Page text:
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Russian Tax Authority Proposes Using Crypto As A Foreign Trade Payment Tool
The Ministry of Finance “partially supported” the proposition, adding that it needs further consideration.
Kabir V.
12:22 20th Apr, 2022
Policy

Russia's Federal Tax Service (FTS) has joined the debate around crypto regulation in Russia with an unexpectedly blunt proposition — to let Russian companies use digital currencies as a payment method when transacting internationally.

On April 20, local newspaper Izvestia reported that the FTS left its official feedback on the draft of the crypto bill prepared by the Ministry of Finance. In its remarks, the fiscal agency proposed to let Russian companies use crypto for certain operations:

“To let corporate entities pay for goods and services according to foreign trade contracts and to receive revenue from foreign entities in digital currency.”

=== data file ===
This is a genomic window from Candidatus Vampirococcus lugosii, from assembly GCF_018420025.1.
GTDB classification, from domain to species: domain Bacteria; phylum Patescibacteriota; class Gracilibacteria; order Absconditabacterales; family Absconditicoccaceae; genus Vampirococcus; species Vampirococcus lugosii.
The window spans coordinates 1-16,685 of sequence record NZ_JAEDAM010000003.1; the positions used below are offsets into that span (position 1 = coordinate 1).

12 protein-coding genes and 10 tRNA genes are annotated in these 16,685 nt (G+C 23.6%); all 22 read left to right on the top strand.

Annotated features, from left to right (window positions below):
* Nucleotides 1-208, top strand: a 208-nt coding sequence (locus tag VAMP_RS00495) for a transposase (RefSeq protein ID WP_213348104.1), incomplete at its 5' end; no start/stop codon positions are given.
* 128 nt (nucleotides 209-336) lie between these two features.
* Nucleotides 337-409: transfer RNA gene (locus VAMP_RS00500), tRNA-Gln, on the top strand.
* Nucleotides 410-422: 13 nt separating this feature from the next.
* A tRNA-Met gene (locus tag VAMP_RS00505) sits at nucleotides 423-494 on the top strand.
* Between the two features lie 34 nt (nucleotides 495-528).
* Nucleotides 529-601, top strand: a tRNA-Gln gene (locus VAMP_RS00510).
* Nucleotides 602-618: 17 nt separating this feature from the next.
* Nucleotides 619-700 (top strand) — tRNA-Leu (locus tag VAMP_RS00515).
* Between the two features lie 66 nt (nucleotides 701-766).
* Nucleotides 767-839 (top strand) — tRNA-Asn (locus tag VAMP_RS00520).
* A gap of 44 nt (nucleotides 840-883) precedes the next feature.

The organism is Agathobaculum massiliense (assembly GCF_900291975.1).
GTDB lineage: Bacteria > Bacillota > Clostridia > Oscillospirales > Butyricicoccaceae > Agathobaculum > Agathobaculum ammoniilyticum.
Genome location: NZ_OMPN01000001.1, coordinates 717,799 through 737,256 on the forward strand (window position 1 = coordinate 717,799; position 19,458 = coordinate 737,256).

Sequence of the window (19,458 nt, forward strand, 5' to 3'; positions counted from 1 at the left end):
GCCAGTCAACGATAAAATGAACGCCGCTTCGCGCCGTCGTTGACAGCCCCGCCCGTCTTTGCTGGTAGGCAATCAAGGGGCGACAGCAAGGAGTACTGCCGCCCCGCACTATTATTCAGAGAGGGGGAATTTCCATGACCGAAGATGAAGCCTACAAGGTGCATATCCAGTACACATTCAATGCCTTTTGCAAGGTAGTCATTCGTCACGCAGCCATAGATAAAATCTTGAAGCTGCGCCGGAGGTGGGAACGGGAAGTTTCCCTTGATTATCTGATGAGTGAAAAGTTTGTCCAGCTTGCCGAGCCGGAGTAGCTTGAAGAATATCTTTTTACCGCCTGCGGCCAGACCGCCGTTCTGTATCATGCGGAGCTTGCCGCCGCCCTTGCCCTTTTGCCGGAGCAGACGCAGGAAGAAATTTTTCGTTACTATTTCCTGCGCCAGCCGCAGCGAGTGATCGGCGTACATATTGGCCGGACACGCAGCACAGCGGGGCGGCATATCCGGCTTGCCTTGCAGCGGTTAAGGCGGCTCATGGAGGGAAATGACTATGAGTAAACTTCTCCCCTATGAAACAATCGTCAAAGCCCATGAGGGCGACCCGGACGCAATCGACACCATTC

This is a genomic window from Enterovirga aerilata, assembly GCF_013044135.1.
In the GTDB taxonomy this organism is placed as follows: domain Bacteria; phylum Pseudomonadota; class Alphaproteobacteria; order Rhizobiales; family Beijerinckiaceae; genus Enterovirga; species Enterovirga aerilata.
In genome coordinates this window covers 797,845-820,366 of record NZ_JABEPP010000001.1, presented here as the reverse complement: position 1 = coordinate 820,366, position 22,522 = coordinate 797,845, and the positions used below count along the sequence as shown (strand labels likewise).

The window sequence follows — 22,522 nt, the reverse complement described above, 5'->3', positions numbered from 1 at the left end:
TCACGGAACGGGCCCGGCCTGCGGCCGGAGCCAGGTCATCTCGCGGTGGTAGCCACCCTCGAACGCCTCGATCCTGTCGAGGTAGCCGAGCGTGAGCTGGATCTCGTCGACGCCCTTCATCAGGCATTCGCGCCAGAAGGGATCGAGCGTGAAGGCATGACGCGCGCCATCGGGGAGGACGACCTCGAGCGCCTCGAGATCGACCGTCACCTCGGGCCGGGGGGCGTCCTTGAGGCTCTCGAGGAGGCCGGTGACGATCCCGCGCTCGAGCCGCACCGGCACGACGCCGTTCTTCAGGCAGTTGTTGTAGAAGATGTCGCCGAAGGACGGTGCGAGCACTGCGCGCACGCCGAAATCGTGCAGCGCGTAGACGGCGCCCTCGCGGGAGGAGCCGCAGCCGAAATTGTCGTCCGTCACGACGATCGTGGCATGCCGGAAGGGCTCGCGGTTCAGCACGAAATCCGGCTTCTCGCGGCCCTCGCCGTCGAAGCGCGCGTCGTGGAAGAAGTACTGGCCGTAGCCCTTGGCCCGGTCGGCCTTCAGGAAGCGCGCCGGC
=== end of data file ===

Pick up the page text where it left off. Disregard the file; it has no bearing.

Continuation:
The initiative could fundamentally alter the spirit of the proposed framework, which previously excluded any other role for digital currencies than that of investment assets. As Izvestia noted, the current draft contains a clause according to which the ban on using crypto as a payment method is in effect “in all cases where this law does not specify otherwise.”

The FTS proposed to act on this reservation to diversify payment options available to Russian companies engaged in international trade amid severe financial sanctions imposed on the country.

The FTS also reportedly specified that companies would be required to buy and sell digital currencies via regulated crypto wallets and exchange platforms.

In response to the FTS’ feedback note, the Ministry of Finance left the “partially support” mark, elaborating that the issue requires further consideration and discussion.

On April 8, the Russian Ministry of Finance finalized the draft bill titled “On Digital Currency” (also known as the “crypto bill”) and sent it to the government for approval. A week later, the president of Russia’s Chamber of commerce and industry called for collaborating with African countries to enable cross-border settlements in crypto and central bank digital currencies (CBDCs).

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